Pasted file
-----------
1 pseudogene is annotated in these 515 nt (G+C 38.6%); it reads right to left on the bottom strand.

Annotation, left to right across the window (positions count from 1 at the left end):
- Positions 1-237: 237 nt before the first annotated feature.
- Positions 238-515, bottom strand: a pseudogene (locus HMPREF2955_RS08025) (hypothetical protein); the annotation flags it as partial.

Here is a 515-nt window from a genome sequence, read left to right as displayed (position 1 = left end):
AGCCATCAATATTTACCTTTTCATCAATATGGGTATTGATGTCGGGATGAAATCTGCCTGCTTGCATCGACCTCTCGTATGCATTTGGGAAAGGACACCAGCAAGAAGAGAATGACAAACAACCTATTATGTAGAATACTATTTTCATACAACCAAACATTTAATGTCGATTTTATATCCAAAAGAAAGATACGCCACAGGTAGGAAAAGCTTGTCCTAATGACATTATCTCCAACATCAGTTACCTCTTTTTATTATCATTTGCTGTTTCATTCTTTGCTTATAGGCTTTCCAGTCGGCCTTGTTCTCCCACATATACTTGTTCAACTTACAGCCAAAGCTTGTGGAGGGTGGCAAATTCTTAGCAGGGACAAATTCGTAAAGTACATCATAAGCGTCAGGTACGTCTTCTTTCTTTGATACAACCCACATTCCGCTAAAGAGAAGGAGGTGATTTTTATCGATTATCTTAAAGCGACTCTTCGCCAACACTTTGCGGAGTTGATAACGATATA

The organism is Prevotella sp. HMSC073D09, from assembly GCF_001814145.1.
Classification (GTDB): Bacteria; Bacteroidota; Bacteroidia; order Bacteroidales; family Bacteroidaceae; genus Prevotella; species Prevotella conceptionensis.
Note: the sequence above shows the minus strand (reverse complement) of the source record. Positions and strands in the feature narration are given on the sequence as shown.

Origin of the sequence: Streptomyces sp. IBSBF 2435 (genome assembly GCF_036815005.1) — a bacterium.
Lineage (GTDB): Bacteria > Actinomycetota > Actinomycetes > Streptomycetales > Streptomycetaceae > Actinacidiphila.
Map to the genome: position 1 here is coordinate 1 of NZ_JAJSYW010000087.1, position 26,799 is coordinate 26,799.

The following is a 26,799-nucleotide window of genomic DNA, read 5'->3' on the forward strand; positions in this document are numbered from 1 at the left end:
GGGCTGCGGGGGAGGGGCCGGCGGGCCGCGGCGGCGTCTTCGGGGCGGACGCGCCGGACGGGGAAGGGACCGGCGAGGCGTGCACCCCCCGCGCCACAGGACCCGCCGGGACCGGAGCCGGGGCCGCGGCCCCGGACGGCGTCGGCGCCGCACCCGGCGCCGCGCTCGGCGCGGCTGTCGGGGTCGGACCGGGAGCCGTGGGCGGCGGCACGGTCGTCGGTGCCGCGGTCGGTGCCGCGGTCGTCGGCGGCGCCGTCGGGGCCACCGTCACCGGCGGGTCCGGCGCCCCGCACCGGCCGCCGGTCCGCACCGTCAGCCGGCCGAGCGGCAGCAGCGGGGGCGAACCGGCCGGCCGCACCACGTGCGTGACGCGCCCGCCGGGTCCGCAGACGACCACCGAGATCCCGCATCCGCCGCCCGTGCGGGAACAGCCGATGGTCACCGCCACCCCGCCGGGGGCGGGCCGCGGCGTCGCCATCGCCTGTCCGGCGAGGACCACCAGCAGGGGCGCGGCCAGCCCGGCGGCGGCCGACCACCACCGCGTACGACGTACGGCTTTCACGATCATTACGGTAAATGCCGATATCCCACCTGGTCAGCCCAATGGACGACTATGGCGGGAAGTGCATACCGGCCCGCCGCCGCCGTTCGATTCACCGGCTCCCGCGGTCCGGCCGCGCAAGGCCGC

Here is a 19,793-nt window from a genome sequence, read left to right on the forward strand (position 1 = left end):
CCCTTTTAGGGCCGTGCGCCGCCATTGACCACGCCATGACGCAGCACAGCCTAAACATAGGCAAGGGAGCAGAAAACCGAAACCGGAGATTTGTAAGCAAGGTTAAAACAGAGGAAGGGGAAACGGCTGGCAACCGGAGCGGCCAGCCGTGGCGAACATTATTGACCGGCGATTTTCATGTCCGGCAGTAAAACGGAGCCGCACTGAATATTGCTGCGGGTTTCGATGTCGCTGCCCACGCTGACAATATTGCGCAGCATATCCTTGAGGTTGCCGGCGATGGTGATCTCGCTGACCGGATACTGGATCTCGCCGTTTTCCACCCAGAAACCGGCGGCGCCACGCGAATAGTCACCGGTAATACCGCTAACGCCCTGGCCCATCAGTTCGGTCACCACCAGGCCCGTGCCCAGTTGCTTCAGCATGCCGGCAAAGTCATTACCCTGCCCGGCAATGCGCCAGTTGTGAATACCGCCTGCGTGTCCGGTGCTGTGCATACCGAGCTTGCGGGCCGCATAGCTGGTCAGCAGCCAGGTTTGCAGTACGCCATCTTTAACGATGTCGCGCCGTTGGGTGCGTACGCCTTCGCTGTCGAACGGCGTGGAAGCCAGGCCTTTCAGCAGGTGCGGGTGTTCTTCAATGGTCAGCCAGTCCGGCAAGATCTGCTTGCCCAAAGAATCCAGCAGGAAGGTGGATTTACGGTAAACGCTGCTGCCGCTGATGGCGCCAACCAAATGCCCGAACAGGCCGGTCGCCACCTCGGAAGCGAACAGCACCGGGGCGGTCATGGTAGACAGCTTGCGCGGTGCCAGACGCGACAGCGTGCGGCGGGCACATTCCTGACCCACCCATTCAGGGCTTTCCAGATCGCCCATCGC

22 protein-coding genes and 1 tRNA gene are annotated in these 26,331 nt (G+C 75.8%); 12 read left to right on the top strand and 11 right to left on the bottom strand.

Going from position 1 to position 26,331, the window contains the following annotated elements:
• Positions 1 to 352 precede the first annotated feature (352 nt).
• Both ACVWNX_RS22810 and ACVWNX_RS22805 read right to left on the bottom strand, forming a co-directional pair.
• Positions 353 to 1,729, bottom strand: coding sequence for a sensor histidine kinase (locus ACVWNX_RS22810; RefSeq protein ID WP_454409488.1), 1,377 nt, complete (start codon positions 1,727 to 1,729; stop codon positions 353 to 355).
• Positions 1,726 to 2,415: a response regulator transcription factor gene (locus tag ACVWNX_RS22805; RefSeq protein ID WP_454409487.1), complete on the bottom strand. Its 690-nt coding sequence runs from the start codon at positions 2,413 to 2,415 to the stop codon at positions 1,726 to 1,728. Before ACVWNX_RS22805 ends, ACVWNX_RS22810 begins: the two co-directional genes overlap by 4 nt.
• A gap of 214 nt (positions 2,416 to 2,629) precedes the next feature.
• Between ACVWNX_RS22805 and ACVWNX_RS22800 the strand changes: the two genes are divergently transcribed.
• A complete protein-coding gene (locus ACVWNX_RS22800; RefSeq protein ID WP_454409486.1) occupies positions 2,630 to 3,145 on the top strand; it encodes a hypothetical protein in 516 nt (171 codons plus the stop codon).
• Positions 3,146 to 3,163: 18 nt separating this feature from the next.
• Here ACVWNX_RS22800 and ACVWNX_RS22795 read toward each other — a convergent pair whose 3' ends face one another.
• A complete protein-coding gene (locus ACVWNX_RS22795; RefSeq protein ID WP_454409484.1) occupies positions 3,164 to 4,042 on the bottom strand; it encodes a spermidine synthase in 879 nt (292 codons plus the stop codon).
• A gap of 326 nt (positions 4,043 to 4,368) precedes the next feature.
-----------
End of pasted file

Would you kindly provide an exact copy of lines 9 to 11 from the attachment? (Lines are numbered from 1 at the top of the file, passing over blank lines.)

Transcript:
Note: the sequence above shows the minus strand (reverse complement) of the source record. Positions and strands in the feature narration are given on the sequence as shown.

Origin of the sequence: Streptomyces sp. IBSBF 2435 (genome assembly GCF_036815005.1) — a bacterium.
Lineage (GTDB): Bacteria > Actinomycetota > Actinomycetes > Streptomycetales > Streptomycetaceae > Actinacidiphila.